(Repeats story first sent late on April 1)
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TAIPEI, April 1 (Reuters) - Taiwan President-elect Ma Ying-jeou said on Tuesday he will push for curbs on investment in China to be removed and for regular weekend flights to China to be introduced by July to stimulate growth and build up the island as a financial hub.
Boosting business ties with China will boost domestic consumption and economic growth this and next year, which will help offset weak external demand stemming from a global slowdown due to the U.S. subprime crisis, Ma said.
Ma expects to introduce direct weekend charter flights to China two months after taking office on May 20. He also expects to gradually phase out a rule under which Taiwanese firms cannot invest more than 40 percent of their net assets in China, making some of them less competitive in the region.
Ma’s landslide victory last month has lifted Taiwan’s financial markets as investors banked on better economic prospects as his Nationalist Party (KMT) aims to push ahead with China-friendly policies.
“There is growing optimism for the future,” Ma told Reuters in his first interview with a foreign news agency since being elected president on March 22.
“There will more consumption in the future, more investments. If we let mainland tourists come here, that will be a big boost to our tourism industry.”
China has claimed sovereignty over Taiwan since the end of the civil war in 1949. It has vowed to bring the island back under mainland rule, by force if necessary.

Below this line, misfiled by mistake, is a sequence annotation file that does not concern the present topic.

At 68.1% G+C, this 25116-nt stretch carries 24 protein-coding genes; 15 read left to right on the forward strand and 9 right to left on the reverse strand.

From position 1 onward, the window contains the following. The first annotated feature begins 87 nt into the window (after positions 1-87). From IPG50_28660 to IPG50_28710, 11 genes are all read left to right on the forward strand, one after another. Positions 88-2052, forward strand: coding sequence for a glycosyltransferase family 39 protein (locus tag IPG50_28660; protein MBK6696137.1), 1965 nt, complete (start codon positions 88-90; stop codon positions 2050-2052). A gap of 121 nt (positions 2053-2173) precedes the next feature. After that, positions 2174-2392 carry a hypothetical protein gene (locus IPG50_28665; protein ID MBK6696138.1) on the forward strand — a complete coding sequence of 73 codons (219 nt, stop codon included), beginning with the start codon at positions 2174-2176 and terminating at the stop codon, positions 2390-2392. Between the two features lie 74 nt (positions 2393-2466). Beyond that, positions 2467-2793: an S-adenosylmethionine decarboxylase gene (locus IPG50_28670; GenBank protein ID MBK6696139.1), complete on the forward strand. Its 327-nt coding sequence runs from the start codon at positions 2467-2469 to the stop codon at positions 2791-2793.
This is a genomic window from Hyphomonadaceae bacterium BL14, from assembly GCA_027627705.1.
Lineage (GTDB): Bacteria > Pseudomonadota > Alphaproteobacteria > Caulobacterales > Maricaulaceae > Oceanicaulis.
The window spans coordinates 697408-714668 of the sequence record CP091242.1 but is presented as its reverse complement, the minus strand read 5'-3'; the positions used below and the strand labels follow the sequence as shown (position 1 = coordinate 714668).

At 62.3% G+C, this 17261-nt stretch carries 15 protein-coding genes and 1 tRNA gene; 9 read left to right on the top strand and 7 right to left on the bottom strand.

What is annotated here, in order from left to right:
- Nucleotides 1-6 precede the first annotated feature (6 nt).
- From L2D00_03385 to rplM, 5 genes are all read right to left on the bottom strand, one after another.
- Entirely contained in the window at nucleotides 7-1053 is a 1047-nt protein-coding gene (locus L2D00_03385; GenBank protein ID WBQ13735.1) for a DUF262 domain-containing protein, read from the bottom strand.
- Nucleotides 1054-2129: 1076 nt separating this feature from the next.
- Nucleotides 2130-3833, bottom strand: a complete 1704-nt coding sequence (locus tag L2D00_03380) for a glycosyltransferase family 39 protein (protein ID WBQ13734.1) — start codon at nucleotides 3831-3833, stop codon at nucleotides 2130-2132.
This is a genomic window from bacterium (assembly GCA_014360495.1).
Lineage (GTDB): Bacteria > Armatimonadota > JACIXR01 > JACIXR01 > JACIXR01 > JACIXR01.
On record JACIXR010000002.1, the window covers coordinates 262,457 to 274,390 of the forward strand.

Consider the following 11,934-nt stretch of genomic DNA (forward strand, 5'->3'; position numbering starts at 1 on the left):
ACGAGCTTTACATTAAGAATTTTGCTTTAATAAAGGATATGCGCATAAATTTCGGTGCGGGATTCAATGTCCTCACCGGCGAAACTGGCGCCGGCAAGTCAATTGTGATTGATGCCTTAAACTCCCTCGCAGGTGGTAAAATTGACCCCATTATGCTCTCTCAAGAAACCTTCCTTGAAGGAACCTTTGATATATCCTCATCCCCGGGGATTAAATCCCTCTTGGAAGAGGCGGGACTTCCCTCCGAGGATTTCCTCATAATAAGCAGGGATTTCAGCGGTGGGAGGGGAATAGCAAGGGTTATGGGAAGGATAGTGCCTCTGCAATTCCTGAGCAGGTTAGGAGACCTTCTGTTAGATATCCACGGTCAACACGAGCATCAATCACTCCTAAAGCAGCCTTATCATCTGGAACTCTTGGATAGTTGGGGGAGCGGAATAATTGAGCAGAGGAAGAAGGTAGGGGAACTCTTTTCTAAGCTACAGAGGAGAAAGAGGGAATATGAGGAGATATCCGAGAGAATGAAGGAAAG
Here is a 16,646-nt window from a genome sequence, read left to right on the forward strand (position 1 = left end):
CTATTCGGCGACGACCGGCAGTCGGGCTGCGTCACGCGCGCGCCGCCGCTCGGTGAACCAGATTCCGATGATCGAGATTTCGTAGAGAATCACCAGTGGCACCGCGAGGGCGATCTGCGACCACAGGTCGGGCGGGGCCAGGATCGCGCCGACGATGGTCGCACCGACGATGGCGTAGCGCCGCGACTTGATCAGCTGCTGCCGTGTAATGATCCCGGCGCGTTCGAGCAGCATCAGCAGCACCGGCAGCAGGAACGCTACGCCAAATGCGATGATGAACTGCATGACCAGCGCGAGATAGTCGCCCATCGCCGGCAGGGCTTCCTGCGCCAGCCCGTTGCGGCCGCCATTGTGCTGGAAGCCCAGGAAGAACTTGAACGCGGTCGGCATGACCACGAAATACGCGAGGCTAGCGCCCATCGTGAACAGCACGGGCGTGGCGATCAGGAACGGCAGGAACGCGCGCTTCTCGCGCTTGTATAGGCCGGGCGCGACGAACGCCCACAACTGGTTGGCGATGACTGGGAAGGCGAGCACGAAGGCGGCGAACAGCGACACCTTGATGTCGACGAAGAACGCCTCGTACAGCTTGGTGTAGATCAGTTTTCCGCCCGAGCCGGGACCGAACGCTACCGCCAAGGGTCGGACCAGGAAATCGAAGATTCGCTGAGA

Domestic consumption, which made up 60 percent of Taiwan’s GDP totalling $383 billion in 2007, will likely rise as people at home start spending again after several years of weakness due to a domestic credit card crisis and wage stagnation.
TOURISTS TO BRING FORTUNE
Ma said his economic moves should be able to help him meet his targets for growth in the next few years.
“This year, maybe we can get to 5 (percent) or more than 5, but next year, hopefully we can get 6 (percent),” the 57-year-old said.
Ma’s estimate is more optimistic than the statistics agency’s forecast for 4.32 percent growth this year as a slew of measures to boost government spending and domestic consumption will help lift growth.
Like other Asian economies, Taiwan is expected to see weaker export growth this year as the credit crisis hits demand from the U.S. and possibly Europe. Exports are a key driver of the island’s economic growth.
Ma said he will also rely on government spending to increase domestic demand.
“This year, for the whole year, we are actually implementing the budget of the previous government. So we are thinking about making a revised budget proposal,” Ma said.
“We’ve got to move fast, so that we could have our own budget. That means we will certainly increase our investments, our government investments.”
Government investment spending has been logging annual declines since President Chen Shui-bian took office in 2000.
Given that trend, Ma said he realistically hoped to boost the figure by about 5 percent this year and maintain that level in coming years, with the money spent on infrastructure projects, such as port expansions and improving transportation networks.
“We will also invest heavily in our construction and infrastructure projects,” he said.
Ma also plans to allow more Chinese tourists to visit Taiwan, by increasing the number from an initial 3,000 a day to 5,000 in the following year and gradually to 10,000 in the fourth year.
“So from the tourists alone, that will bring us a fortune and create many jobs,” he said. (Additional reporting by Rachel Lee and Fanny Liu)
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